A little retrospective writing, but I felt I need to write about it. I thought that pregnancy and stress are mutually exclusive, but I think they attract each other. Fear is different, it seems natural to me. Whenever I didn’t feel well, the first thing that occured to me was whether the little baby in my tummy is well. But by stress I rather mean the feeling that I always had when I had to decide for something or to solve something from medical point of view and there were many of those moments.
The first one was to examine a suspicion of Down syndrome. I deliberately write the suspicion because it’s just silly statistics, according to which at my age the examination doesn’t make too much sense. After a long discussion with my doctor it turned out that if I do this ultrasound I can improve the results for my age group. But if I am against the amniotic fluid examination (where the real risk of abortion of a healthy baby exists) then it really doesn’t make sense to do anything. The result was few sleepless nights and thinking about the right decission and finally I got “rejected” in a box for this examination in my Pregnancy Record.
Another problem sugar. I’m already used to the fact that I’m, as Andrej would say, sweet, but the nurse looked at me every time with such fear that I felt like I will not survive till the next morning. And when I slightly exceeded permitted values in a sugar test I started to worry too. With a little soul I went to diabetes specialist, who welcomed me laughing that every second or third pregnant women has this kind of problem, that my diet is very good and I only have to eat less but more often measuring sugar values continuously. Finally, someone explained to me what it all actually means.
Stress was gone until my results did showed that I was dehydrated even though I drank three liters of water daily. I don’t know what was the origin of this problem. Nothing was found and I just took the common antibiotics against infections to get rid of strange bacteria and I only prayed it works so I don’t have to run to another specialist. God heard me and not the last time.
When I had a feeling that I finally can relish the rest of my pregnancy our baby decided to stay in a breech position. We tried moxibustion that is a type of acupuncture where the specific points on the body are heated up with a special Chinese cigar. In most cases, it causes that the baby inside is surprised and quiet for one or two days and then it turns around suddenly. Well, it didn’t work for us but we ended up ventilating our bathroom after this cigar about a week, burning scented candles in it and everything had to go into the washing maschine. Then I tried various types of positions, handstand and inversion. We tried it with music and a moving flashlight on my belly, but Olivia always only kicked a little bit, shook her head and that was it. That was the fun part. Then we had to register at the hospital for delivery. When we arrived to the closest hospital, they repeated several times that they don’t do the vaginal delivery in this case and they explained with worries that it is very risky. Then the doctor leading the birth department came to explain us (like in som kind of advertisement so they do not lose us as customers) that they do the external cephalic version (ECV). Altogether, they were nice and we did made a termin for ECV, but I was sick of all those documents about local anesthesia, potential risks and that all the roads lead to caesarean section. It was clear to us that they simply are not qualified for a vaginal breech birth, but still it was mentally demanding. In principle, this all is caused by a faulty study from Hannah ME that made the two generations of doctors not learn how to lead vaginal breech birth. I’m not saying that it brings no more risks then standard vaginal delivery, but if the baby is healthy and it also suits dimensionally it’s definitely a better alternative than the c-section (more on this topic here). Our midwife Anja sent us to register at the hospital in Neuperlach in Munich as well (one of two hospitals in Munich that allow vaginal breech birth, although we found no info about it on the web site of the other one). Dr. Sandner there explained us everything around the delivery. With heads full of information we came home and I think that was the last straw for me. Anja called me several times if I were okay. Well, this is so when you do care if you are cut or not. If more women cared, it would certainly change the whole approach. Luckily, the team in Neuperlach did care despite the fact that there must be more specialists at the vaginal breech birth than normally, and the hospital gets the same amount of money and still about seven times less than for a c-section and it’s not a small amount. I think Olivia was fed up too. The day before ECV, she decided to go out and she was in rush. We went to the hospital around lunch and she was already there at quarter past six in the afternoon. She also took care of a good mood. A midwife and a doctor had to hold her quickly moving leg inside me until she moved down with her bottom as well. It was unforgettable to stroke her little foot with all the mini fingers.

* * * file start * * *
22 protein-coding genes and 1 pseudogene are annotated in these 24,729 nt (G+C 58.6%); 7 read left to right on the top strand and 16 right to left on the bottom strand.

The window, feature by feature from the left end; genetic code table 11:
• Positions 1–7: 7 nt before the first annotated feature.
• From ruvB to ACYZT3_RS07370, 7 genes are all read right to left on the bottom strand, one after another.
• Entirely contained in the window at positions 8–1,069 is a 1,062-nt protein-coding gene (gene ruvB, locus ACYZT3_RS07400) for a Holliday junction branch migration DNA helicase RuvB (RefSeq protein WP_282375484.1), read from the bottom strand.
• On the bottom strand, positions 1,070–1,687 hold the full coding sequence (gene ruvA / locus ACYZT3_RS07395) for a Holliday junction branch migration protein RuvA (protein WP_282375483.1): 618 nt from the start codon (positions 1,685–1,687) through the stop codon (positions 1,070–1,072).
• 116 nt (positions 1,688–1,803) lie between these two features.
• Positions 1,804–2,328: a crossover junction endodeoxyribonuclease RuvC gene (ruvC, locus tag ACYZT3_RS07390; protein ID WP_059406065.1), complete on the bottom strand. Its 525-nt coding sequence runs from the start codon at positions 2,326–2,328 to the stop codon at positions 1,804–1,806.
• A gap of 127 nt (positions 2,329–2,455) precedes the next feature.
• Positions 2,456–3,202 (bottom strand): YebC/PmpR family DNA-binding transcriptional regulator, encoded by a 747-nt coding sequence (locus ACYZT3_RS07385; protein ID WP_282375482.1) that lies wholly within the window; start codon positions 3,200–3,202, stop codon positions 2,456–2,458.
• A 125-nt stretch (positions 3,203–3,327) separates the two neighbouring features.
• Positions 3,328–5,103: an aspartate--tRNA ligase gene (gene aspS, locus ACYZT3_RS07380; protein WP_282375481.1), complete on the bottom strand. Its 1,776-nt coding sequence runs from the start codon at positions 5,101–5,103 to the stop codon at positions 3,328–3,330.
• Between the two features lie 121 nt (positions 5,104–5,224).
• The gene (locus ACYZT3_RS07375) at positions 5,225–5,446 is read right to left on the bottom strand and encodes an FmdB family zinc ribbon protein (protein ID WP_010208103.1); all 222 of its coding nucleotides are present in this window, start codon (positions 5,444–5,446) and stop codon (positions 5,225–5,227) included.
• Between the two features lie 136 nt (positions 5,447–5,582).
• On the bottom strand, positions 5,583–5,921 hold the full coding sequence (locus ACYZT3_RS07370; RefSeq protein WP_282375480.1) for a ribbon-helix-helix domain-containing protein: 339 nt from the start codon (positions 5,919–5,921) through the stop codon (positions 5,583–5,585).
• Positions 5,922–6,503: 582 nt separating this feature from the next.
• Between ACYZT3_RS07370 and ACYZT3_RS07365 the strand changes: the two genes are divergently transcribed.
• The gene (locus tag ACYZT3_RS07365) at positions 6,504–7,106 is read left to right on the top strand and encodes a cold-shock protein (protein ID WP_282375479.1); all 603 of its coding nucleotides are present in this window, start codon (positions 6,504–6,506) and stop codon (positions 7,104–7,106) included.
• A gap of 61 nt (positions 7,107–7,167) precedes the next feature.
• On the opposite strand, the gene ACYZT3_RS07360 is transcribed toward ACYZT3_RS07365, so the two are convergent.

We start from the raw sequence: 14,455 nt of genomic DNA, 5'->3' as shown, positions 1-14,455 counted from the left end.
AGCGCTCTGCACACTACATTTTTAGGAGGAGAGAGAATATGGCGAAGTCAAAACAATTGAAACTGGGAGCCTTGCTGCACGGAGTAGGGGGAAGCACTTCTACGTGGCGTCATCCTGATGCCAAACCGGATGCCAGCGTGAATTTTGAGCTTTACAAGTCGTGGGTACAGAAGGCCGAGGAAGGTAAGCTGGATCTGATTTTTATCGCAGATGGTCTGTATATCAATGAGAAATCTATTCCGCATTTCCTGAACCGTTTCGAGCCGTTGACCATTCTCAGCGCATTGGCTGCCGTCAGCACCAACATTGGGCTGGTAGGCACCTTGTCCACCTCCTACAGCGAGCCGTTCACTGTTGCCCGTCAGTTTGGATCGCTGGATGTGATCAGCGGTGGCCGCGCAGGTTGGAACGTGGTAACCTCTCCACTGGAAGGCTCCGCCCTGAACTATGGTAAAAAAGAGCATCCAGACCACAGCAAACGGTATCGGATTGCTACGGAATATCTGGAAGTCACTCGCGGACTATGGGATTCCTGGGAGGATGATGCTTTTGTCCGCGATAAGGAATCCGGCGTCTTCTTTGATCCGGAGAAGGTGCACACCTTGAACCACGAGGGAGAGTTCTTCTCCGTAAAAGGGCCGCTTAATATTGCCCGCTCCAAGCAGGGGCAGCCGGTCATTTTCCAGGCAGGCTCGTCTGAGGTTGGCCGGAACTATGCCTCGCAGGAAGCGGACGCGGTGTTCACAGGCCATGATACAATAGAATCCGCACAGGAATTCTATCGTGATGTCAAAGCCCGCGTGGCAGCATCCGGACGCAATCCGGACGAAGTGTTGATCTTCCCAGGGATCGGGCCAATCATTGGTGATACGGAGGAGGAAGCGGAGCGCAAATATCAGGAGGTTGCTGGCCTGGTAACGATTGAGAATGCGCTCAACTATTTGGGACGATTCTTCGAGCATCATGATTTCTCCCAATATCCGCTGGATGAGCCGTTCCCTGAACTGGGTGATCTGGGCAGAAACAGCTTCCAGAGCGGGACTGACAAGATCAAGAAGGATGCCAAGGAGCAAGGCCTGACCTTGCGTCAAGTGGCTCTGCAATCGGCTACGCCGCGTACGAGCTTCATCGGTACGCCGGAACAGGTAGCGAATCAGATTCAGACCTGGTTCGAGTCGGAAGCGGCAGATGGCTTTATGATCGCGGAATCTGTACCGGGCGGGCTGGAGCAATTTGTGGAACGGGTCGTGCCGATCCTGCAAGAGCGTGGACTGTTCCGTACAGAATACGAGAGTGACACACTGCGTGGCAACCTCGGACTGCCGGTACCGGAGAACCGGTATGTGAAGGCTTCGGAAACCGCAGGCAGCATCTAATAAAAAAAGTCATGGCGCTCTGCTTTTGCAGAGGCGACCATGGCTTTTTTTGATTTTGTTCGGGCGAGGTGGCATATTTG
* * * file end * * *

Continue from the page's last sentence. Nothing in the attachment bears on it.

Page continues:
We were lucky, but I am really glad that this happened. I got rid of my belly earlier than I relished it. Two weeks after the delivery I still had a weird feeling that there is something mising in my belly. Somehow we met very nice people who were also of the opinion that the women should decide alone how the birth of their child should take place. I just hope the stupid fashion of c-sections in so natural act will be over and women are more informed and particularly resistent to psychological pressure from a doctor side.